Exploiting contractors by compounding tax hikes with unlawful reductions in pay has proven commonplace among public sector clients, most notably within the NHS. Far from being the high earning, tax-savvy individuals that HMRC perceives, many contingent workers who remain in these exploitative arrangements are relatively low paid and have no better alternative options for work.
Legislation puts strain on contractor/agency relationship
Karpman describes the ‘rescuer’ = as someone whose primary interest is ‘an avoidance of their own problems disguised as concern for the victim’s needs’. Though we must not tar all agencies with the same brush, this is certainly an accurate description for the less candid recruiters.
Agencies are the middlemen whose job it is to make sure everyone is happy – yet their priority is the client, who ultimately wants three things when it comes to contingent labour:
- Attract quality contractors
- Negate tax and employment rights risk
- Minimise expenditure.
Within the confines of an engagement compliant with Off-Payroll, a client can’t attract the best contractors without either leaving themselves open to tax risk or incurring greater costs. The majority of contractors won’t blindly accept contracts advertised as ‘inside IR35’ without at least increasing their rate by a proportionate amount.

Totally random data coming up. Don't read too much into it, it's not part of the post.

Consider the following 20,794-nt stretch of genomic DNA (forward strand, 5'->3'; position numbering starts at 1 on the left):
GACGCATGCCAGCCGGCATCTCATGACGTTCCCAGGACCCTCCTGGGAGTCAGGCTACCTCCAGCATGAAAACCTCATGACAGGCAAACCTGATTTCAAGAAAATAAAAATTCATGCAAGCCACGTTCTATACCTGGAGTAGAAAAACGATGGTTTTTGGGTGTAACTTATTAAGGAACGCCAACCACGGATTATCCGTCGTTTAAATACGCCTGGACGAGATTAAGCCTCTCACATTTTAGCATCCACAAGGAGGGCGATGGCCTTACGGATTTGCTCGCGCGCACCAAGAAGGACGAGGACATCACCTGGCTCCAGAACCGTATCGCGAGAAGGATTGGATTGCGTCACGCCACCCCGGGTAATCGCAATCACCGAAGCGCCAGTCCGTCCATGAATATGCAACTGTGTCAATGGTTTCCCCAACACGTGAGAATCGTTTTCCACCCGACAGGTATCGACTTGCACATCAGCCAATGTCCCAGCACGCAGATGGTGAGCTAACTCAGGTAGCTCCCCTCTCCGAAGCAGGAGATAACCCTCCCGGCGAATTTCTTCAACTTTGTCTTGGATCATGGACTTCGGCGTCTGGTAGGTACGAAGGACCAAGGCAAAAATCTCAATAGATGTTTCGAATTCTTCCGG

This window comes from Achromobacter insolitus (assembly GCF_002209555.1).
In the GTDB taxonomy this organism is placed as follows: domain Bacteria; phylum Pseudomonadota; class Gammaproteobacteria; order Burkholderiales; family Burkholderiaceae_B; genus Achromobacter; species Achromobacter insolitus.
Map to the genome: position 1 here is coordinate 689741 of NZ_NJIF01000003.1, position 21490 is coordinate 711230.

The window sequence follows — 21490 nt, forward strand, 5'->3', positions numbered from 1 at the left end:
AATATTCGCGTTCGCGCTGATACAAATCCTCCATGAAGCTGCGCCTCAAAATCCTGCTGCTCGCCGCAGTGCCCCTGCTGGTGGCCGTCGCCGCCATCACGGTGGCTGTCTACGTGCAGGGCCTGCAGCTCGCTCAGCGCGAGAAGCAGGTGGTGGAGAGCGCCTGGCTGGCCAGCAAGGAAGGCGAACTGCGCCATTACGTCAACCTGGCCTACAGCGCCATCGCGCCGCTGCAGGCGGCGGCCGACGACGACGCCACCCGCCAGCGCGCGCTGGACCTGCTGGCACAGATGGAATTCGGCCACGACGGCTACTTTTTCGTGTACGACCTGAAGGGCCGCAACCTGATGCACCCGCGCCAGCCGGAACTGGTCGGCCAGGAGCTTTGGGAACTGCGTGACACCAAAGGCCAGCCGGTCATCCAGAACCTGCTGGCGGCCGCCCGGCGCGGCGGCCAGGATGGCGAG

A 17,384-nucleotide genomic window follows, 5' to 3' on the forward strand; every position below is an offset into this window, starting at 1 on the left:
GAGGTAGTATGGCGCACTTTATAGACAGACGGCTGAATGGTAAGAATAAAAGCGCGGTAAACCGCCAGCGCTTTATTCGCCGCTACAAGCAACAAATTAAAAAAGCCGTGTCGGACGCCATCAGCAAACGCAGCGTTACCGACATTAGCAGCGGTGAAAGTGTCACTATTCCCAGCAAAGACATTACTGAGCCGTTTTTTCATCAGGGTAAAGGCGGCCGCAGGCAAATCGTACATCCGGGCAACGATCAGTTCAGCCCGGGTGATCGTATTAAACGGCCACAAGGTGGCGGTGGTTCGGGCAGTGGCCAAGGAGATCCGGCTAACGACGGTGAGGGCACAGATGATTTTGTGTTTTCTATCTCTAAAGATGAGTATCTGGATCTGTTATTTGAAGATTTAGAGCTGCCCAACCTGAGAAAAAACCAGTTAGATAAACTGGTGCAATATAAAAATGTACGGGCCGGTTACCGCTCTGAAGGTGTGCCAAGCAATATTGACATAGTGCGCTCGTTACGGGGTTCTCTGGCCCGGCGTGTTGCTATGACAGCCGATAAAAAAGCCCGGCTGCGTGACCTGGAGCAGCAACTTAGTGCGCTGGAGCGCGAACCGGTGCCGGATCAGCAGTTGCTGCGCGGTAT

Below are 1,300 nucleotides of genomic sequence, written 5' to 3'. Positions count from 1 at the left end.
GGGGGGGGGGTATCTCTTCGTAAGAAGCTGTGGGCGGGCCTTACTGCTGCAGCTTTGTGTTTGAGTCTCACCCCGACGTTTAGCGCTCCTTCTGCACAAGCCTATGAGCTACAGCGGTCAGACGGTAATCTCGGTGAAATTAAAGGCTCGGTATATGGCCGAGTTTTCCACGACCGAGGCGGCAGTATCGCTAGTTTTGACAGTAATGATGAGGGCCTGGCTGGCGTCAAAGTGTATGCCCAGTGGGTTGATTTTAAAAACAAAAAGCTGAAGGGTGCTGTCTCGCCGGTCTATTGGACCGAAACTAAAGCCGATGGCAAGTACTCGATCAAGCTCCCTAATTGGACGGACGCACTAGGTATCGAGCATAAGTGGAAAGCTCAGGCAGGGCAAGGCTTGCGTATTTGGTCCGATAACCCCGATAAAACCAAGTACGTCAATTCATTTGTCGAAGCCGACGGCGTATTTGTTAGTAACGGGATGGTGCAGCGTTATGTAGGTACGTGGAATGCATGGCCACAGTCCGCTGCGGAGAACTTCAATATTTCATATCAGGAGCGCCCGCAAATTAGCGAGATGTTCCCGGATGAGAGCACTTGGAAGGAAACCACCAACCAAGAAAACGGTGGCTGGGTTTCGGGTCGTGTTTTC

Unfortunately, the fallout from the public sector changes has shown that many agencies are prepared to help their client achieve all three goals, by hook or by crook. Some lie to contractors about the IR35 status of contracts. Others have been known to advertise contract rates which are then subject to employer’s NI deductions, unbeknown to the contractor at the time of the agreement.
Off-Payroll: how to rescue these relationships
Contrary to the misinformation spread by Government, all contractors want is to be treated fairly. As the party with the least control, yet arguably most to lose, contractors are the victims of both Karpman’s triangle and the Off-Payroll rules. Yet, with many clients and agencies in cahoots, many risk being forced into an unfair situation and subject to excessive tax.
The legislation is riddled with fundamental flaws which threaten a breakdown of the dynamic between client, agency and contractor. If changes aren’t made to ensure that no one party has the upper hand, the issue may never be resolved.
If Off-Payroll is to remain the same, the solution lies with the agencies. Contractors are wise to the perils of Off-Payroll and the tactics being employed by some clients and agencies. The public sector has shown many contractors are willing to leave if they feel they are being taken advantage of.
Transparency and honesty are, therefore, key for agencies to attract talent and maintain a healthy supply chain. The message from agencies should be the same as from contractors: if clients want access to talent, they will either have to accept the accompanying tax risk or extra cost.
Inevitably not everyone will play by the rules. Unscrupulous clients will identify the non-compliant agencies, who, in turn, will likely be dealing with contingent workers at the lower end of the pay scale with next to no bargaining power. Unfortunately, when it comes to Off-Payroll, those who can least afford will be most affected.